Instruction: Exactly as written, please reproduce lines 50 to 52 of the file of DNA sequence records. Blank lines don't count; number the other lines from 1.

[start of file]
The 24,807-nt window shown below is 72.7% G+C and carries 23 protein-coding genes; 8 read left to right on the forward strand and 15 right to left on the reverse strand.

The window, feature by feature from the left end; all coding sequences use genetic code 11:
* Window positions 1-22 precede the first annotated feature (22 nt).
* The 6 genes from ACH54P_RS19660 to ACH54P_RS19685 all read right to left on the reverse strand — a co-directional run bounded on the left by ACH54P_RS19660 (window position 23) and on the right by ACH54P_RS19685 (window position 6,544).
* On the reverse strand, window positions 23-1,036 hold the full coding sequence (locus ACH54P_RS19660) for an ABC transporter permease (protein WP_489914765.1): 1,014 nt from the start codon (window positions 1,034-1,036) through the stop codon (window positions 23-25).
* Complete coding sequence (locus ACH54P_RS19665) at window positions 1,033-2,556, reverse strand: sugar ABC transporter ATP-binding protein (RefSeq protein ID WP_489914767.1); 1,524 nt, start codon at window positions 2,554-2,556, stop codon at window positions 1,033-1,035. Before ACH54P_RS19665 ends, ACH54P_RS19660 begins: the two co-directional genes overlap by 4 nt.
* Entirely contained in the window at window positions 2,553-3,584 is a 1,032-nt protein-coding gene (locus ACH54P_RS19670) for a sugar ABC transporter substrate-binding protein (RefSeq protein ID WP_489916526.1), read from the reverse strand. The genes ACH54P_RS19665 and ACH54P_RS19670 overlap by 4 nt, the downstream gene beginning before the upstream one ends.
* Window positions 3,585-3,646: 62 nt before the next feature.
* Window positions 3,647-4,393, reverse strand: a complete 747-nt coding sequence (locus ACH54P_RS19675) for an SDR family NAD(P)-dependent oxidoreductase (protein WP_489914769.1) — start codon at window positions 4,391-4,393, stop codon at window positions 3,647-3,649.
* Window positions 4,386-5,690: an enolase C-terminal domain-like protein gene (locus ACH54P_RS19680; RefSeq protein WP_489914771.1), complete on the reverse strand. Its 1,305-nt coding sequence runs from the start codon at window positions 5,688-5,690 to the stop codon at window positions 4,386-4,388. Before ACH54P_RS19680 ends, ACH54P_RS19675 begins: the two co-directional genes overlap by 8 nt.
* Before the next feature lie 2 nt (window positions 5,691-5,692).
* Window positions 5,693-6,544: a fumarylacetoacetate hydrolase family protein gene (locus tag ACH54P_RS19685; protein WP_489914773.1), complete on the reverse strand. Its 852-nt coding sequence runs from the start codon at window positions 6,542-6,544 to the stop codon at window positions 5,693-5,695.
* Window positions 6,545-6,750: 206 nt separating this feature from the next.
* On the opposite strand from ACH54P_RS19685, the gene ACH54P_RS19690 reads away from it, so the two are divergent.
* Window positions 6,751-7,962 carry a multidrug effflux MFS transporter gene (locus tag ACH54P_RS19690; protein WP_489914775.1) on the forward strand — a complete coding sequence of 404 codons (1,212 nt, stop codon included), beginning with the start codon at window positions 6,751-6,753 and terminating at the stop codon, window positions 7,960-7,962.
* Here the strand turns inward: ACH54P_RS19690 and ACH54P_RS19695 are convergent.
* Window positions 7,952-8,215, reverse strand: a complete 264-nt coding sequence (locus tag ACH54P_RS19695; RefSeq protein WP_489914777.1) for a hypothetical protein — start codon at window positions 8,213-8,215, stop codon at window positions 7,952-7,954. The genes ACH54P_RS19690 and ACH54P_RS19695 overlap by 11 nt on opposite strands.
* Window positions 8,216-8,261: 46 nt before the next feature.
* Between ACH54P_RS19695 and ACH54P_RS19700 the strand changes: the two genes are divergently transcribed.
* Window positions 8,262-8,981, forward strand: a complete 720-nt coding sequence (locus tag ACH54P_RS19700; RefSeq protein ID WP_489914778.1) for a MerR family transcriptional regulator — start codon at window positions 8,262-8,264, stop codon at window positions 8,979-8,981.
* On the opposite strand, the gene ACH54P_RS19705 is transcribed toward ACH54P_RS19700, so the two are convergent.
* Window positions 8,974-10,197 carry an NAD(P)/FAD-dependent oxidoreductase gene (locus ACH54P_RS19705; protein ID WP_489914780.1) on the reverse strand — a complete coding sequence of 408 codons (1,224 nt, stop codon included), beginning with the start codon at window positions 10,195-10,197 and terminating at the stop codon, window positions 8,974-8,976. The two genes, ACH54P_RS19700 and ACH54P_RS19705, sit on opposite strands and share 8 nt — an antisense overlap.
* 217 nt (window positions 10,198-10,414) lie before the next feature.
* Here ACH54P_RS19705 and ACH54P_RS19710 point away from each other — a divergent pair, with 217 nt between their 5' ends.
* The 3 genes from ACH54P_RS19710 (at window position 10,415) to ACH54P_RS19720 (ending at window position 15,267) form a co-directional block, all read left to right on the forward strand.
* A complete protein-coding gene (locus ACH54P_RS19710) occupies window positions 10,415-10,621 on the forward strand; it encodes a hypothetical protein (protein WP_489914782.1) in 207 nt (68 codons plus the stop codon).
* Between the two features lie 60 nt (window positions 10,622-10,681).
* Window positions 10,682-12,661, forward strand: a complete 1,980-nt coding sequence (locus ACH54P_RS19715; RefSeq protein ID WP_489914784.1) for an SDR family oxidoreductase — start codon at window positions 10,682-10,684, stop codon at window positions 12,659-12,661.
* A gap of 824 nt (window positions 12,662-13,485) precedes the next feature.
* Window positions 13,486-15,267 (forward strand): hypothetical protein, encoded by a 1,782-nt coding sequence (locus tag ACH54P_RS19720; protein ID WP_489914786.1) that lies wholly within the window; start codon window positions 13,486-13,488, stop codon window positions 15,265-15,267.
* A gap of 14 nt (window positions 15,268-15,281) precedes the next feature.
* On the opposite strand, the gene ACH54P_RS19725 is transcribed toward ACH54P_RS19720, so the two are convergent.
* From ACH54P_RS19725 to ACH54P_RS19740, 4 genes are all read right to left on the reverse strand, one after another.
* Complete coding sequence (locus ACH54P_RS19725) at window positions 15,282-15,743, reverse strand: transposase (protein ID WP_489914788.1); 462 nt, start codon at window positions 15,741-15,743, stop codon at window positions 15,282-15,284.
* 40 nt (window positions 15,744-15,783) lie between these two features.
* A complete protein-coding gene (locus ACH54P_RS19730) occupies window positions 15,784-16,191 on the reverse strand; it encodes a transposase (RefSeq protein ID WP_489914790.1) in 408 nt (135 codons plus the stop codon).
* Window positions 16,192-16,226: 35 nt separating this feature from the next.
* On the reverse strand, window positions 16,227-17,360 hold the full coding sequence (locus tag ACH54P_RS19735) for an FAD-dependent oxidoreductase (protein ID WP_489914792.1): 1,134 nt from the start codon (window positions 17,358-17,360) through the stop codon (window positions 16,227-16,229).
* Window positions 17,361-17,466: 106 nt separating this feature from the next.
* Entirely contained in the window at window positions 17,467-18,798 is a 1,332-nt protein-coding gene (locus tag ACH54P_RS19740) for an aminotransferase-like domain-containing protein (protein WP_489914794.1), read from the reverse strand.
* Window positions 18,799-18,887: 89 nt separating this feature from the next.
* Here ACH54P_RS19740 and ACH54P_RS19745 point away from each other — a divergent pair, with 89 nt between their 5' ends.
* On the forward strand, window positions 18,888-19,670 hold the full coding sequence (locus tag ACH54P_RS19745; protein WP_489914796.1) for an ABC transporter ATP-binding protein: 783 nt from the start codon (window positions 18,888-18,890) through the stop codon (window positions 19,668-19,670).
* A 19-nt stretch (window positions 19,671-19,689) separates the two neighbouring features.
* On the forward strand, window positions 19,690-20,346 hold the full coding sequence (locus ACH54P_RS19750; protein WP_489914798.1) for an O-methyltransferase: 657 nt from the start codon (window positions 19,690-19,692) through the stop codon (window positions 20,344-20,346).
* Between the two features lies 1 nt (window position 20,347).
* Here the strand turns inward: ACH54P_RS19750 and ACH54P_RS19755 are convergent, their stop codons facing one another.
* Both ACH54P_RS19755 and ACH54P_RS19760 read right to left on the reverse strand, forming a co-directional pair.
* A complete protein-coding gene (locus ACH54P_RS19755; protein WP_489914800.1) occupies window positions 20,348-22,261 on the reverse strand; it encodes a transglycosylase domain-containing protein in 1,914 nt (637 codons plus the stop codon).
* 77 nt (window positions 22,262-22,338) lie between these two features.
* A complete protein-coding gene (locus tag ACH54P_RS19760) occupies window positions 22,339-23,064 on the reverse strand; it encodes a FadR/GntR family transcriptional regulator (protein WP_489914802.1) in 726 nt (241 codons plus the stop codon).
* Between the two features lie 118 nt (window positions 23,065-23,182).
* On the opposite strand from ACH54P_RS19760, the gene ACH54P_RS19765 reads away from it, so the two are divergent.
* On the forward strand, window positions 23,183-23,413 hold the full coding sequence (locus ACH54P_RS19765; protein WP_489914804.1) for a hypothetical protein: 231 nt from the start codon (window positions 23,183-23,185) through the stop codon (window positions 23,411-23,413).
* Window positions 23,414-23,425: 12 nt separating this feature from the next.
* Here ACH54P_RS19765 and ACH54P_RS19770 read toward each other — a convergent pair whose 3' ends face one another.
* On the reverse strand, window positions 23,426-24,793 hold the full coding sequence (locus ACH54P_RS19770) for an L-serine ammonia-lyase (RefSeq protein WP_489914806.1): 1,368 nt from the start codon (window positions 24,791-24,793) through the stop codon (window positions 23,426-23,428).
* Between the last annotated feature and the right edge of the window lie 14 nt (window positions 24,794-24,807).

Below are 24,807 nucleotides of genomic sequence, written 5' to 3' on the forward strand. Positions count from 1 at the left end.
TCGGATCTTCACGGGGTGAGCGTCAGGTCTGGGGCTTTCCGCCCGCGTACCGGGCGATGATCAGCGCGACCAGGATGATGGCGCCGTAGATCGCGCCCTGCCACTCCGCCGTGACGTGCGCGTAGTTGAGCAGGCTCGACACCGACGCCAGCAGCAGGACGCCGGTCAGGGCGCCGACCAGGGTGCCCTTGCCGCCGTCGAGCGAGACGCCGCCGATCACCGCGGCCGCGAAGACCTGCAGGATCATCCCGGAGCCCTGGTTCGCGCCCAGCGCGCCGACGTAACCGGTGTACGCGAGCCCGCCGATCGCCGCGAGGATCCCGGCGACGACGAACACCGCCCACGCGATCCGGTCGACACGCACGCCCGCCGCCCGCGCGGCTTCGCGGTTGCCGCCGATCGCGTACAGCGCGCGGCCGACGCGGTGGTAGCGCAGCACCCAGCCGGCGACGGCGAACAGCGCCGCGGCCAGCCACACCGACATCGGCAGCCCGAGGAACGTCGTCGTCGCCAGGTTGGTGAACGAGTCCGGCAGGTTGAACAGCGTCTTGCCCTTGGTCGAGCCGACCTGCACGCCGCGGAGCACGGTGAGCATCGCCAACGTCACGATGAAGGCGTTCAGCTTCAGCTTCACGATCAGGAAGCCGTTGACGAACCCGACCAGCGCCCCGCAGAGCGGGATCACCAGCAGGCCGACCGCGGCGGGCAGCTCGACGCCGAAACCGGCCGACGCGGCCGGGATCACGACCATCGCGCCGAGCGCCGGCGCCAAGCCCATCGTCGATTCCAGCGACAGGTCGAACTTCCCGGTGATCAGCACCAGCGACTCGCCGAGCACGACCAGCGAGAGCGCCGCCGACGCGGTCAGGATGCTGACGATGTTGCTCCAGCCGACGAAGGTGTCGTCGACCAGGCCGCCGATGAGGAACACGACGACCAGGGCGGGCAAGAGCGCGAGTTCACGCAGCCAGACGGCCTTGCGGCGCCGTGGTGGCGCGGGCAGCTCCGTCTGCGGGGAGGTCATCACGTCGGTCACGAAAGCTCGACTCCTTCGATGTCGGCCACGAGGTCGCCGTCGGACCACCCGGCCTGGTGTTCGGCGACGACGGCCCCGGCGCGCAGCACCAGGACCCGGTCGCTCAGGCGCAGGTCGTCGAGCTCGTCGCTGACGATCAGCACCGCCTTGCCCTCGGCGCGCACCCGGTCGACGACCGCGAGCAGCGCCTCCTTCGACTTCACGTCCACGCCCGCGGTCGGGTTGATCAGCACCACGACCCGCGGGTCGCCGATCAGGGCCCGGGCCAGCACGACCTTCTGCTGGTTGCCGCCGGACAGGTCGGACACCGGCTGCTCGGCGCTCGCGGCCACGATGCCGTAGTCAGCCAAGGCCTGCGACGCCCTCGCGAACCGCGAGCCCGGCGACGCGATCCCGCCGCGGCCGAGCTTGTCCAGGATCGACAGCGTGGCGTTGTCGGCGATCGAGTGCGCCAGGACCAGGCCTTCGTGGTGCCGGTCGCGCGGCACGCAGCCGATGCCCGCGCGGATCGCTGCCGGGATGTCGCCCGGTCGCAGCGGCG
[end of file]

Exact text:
* 77 nt (window positions 22,262-22,338) lie between these two features.
* A complete protein-coding gene (locus tag ACH54P_RS19760) occupies window positions 22,339-23,064 on the reverse strand; it encodes a FadR/GntR family transcriptional regulator (protein WP_489914802.1) in 726 nt (241 codons plus the stop codon).
* Between the two features lie 118 nt (window positions 23,065-23,182).